Matsushita and Leica unveil digital cameras
Matsushita Electric (Panasonic) has today announced the LUMIX line of digital cameras which make use of Leica Optics. The DMC-LC5 is a 'prosumer' four megapixel digital cameras with a 3x Leica optical zoom lens with full manual control. The DMC-F7 is a compact two megapixel digital camera with a 2x Leica optical zoom lens. Both cameras utilize MMC (SD) storage cards and are powered by proprietary Lithium-Ion rechargeable batteries. Both cameras will be available in both black or silver finishes.
Matsushita Electric (Panasonic) Introduces "LUMIX",
a New Line of Digital Still Cameras with Leica Optics
OSAKA, Japan -- Matsushita Electric Industrial Co., Ltd., best known for its Panasonic brand of consumer electronics and digital communications products, today announced the introduction of "LUMIX", its newest line of digital still cameras (DSCs), which have been developed by integrating the world-renowned optical technology of Leica Camera AG of Solms, Germany with the advanced digital AV (audio video) technology of Panasonic. The DMC-F7 and high-end DMC-LC5 DSCs will be launched in the Japanese market on October 27, 2001. Both cameras will be sold at open prices. The new LUMIX line of cameras will also be on display at the Panasonic booth at World PC Expo 2001, to be held from September 19 to 22 at the Makuhari Messe (Nippon Convention Center) in Chiba, east of Tokyo.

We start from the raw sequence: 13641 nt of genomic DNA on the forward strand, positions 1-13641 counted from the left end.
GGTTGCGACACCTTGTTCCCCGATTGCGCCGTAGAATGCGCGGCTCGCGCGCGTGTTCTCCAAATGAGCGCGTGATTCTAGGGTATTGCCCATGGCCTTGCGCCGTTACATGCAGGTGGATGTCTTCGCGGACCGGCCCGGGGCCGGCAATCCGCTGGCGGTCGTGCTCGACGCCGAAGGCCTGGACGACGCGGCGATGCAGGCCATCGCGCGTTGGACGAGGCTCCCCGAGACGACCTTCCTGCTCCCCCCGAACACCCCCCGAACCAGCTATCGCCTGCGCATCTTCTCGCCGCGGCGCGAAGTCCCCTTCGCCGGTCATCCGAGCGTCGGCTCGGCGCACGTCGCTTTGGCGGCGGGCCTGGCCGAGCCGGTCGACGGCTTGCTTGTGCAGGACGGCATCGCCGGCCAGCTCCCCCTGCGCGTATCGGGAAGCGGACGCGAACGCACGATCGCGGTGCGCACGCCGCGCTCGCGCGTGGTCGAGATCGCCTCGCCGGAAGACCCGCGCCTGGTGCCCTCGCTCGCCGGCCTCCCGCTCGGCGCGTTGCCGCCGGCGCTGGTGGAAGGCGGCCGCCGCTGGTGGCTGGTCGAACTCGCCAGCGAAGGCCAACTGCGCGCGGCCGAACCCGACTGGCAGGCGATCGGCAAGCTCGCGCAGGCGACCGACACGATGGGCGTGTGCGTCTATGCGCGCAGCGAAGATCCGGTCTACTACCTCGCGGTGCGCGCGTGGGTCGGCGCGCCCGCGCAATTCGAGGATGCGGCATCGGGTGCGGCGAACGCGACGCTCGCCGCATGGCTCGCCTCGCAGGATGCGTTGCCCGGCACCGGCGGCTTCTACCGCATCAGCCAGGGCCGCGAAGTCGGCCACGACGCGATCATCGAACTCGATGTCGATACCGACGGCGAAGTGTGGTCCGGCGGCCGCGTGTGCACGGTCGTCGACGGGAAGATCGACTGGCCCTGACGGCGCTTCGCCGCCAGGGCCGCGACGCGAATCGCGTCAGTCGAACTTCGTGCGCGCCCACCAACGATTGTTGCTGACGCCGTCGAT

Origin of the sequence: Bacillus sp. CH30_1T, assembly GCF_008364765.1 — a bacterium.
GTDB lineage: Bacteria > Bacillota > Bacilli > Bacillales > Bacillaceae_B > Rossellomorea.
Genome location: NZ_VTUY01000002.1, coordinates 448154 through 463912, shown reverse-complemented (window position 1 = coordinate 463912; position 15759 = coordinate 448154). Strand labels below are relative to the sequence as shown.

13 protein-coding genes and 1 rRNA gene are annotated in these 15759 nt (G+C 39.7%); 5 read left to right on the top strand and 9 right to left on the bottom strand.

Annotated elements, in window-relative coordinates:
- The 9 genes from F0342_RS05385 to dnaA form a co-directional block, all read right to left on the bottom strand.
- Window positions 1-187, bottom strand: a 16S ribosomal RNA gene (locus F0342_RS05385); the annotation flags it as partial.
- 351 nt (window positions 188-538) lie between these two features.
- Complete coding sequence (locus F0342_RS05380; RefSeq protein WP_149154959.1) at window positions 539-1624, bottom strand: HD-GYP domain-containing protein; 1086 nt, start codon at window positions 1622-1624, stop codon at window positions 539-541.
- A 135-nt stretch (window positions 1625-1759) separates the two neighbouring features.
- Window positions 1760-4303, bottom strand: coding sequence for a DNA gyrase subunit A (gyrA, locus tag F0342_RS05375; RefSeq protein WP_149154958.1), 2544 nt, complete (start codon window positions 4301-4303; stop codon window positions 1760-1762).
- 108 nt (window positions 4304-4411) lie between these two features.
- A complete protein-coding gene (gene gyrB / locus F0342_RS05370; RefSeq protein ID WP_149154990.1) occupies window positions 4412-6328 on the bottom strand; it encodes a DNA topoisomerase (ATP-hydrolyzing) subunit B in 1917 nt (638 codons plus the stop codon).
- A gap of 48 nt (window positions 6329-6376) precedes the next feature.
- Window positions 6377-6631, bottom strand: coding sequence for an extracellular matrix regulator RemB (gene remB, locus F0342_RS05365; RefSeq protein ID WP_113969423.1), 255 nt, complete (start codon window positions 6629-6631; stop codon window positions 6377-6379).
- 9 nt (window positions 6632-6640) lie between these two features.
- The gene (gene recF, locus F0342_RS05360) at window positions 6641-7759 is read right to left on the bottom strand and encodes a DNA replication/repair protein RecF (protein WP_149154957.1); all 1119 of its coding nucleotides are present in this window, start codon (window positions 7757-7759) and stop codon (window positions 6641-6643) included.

Matsushita and Leica recently announced business collaboration in the field of DSCs and these two models are the first fruits of their collaboration. The high-end model, DMC-LC5, has a built-in 3x zoom lens, effective 3.9 mega-pixels (total 4.0-megapixel CCD), and 2.5-inch TFT liquid crystal display with 200,000-pixels, all enhancing ease of use and visibility. The DMC-LC5 also incorporates both manual exposure and manual focus capability, enabling camera enthusiasts to use it as an authentic DSC to fully utilize their shooting techniques. The other model, DMC-F7, has a built-in 2x zoom lens, effective 2.0 mega-pixels (total 2.1-megapixel CCD) and 1.5-inch TFT liquid crystal display. As light as 150 g (without batteries and SD memory cards) in a stylish aluminum alloy body, the DMC-F7 is still able to incorporate a special editing mode that can print the dates as well as transform captured images into black and white, sepia, or negative colors.
The market for DSCs is growing rapidly, with a forecast of approximately 20 million units sold worldwide this year. Market needs are advancing toward DSCs that offer the high image quality of silver halide film cameras plus the ability to interface with digital-networking appliances.
With this background in mind, the new DSC lineup incorporates the LEICA DC VARIO-SUMMICRON Lens (DMC-LC5) as well as the LEICA DC VARIO-ELMARIT Lens (DMC-F7). Moreover, Matsushita's digital technology enables very short stand-by times and shutter time lag, making possible rapid burst shooting even for the highest quality images.
The burst shooting function is especially notable. The high-end DMC-LC5 has the ability to shoot a maximum of 8 frames at a rate of 4 frames per second in maximum picture resolution. The DMC-F7 can shoot a maximum of 5 frames at a rate of 4 frames per second in maximum picture resolution. These are high levels in the industry in their class. These functions enable these DSCs to be used in innovative ways that have been difficult to achieve even with analog cameras.